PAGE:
While a tree structure can represent some agreement networks well, it is clear that some situations may not be well served, as not all useful (ie 'rent-paying') statements relating to a particular topic are mutually exclusive/inclusive.
Imagine a topic about what fruit people like. It can be arranged into a tree as follows:
- What Fruit do you like?
- I like Maloideae (all apples/pears etc)
- I like apples
- I like pears
- I like Musa fruit (all bananas and similar)
- I like bananas
- the 'Cavendish' is the one I like
- I like plantains
But a tree structure is almost useless for this topic, as someone who likes plantain is quite likely to also like apples; or pears (or even oranges...). Imposing a tree-like structure on this topic forces people into 'camps' that do not fit their true opinions.
In a trivial example like this, they would just be put off using Canonizer- it would be clear to them that the limitations imposed by a tree-like structure were unhelpful to the topic.
In a more complex example, the effects could be worse. In forcing people to choose one 'camp' over another, the Canonizer could do the opposite of what is intended, and push people with overlapping views further apart, as they might feel forced to choose the 'camp' which went along with their most valued belief, and to ignore one or more minor beliefs. That is what ideologies do to people, and it seems unhealthy to me.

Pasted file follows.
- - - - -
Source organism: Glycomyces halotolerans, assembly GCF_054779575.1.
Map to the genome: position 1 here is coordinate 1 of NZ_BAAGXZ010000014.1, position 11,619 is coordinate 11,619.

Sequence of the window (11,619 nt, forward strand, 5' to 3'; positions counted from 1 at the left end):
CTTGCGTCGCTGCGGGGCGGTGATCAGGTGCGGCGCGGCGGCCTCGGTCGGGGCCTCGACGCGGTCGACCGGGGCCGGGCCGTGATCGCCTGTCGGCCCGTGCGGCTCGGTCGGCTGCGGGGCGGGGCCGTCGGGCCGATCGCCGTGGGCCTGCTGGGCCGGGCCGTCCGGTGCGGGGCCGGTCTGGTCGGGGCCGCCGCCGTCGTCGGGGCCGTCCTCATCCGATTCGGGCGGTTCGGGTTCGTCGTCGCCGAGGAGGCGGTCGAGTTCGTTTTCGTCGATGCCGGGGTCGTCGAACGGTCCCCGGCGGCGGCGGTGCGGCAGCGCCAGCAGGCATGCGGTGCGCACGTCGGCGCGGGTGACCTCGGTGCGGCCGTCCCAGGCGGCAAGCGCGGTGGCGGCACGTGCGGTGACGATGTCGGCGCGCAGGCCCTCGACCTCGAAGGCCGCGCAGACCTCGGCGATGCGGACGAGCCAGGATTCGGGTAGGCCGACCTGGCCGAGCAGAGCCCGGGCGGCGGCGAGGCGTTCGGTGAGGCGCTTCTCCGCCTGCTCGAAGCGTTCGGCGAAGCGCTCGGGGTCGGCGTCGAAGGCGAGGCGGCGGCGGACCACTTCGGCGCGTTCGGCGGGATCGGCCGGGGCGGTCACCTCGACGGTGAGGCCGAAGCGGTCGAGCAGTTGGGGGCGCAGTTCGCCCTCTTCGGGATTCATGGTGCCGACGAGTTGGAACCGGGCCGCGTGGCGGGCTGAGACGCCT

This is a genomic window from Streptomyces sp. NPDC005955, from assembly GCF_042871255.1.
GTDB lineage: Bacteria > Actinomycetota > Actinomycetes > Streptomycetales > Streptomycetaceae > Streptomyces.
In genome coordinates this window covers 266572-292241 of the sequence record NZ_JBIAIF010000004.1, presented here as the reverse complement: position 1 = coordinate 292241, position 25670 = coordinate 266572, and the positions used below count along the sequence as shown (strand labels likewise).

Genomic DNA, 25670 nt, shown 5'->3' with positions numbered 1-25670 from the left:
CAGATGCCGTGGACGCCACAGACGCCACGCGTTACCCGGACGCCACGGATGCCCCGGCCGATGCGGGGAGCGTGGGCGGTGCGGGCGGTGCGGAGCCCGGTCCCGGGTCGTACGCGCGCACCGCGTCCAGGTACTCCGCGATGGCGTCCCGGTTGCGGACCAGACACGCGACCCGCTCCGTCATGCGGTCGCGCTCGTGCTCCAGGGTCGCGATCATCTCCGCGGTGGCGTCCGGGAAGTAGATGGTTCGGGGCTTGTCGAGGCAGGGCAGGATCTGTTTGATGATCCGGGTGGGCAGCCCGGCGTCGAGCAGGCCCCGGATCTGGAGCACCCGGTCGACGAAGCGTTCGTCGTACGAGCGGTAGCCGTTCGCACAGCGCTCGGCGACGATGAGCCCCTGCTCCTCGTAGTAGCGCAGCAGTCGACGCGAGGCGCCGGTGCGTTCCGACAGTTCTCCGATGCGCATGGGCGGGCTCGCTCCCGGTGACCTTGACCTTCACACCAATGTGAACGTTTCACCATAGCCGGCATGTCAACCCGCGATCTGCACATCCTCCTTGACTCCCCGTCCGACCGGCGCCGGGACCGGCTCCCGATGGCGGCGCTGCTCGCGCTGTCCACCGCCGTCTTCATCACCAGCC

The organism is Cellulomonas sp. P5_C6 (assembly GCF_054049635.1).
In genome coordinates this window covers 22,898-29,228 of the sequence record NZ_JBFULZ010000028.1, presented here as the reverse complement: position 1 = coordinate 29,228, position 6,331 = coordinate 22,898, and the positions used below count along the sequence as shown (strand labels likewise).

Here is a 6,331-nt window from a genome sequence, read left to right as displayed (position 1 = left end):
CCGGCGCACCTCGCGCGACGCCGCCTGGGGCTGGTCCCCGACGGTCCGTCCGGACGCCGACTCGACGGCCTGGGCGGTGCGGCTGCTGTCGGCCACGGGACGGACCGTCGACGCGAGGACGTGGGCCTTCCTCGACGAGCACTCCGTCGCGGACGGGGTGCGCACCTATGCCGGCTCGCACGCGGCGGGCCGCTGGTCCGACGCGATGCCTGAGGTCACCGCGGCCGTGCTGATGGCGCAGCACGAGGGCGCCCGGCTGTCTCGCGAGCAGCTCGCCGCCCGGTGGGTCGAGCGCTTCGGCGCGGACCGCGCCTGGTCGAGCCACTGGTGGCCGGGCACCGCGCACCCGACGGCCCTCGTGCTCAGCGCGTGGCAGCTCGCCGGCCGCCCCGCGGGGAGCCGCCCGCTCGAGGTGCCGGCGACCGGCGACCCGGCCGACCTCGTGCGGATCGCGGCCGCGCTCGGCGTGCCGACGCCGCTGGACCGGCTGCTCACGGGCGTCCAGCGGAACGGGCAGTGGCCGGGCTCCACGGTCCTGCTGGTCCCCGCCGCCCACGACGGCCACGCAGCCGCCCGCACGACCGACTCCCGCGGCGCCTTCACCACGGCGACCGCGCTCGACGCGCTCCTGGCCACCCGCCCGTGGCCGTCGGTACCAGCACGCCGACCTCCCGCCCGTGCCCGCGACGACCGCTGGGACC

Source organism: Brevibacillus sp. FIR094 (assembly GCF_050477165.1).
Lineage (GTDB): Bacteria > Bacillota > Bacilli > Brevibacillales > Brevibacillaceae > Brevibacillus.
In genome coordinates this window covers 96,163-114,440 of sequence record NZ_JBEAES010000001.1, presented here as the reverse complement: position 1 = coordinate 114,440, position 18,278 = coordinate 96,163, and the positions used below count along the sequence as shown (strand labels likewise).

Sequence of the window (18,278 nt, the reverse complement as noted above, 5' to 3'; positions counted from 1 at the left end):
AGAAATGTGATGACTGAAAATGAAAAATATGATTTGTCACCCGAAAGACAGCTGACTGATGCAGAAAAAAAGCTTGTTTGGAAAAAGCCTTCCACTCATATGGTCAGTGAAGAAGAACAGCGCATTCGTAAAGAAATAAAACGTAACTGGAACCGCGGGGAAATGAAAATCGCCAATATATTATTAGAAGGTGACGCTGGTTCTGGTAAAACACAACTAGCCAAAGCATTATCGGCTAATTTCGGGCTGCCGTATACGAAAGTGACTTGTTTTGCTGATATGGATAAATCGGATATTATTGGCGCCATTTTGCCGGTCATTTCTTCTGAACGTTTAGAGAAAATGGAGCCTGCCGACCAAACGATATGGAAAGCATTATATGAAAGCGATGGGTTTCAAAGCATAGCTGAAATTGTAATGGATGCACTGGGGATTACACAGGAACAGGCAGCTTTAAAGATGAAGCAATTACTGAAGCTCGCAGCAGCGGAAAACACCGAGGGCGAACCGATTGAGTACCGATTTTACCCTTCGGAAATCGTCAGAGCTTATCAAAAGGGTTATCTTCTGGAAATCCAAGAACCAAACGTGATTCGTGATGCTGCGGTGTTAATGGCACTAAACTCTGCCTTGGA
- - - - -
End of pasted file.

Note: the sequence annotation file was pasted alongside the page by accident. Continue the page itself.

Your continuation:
Allowing people to commit to more than one camp, but with voting diluted, as Canonizer allows, just tends towards confusion, as camps no longer represent people properly, but only partially. Why is there not a single camp just for people who like bananas (but not plantains) and Cavendish pears? Because if that's what I like, then I'd like to have detailed conversations with others with exactly the same predilection over how to combine both in the perfect fruit salad!
Without being in a position to implement it (and without having the technical ability either), I propose that it will be valuable for the Canonizer to implement another, more fluid camp definition; that of the semi-lattice.
A semi-lattice is a hierarchical structure that nevertheless allows overlap between categories. Here are diagrams showing the difference between a tree and a semi-lattice:
And here is a seminal article by Christopher Alexander
called A City is not a Tree
which explains the differences, and their implications in mapping real-world structures.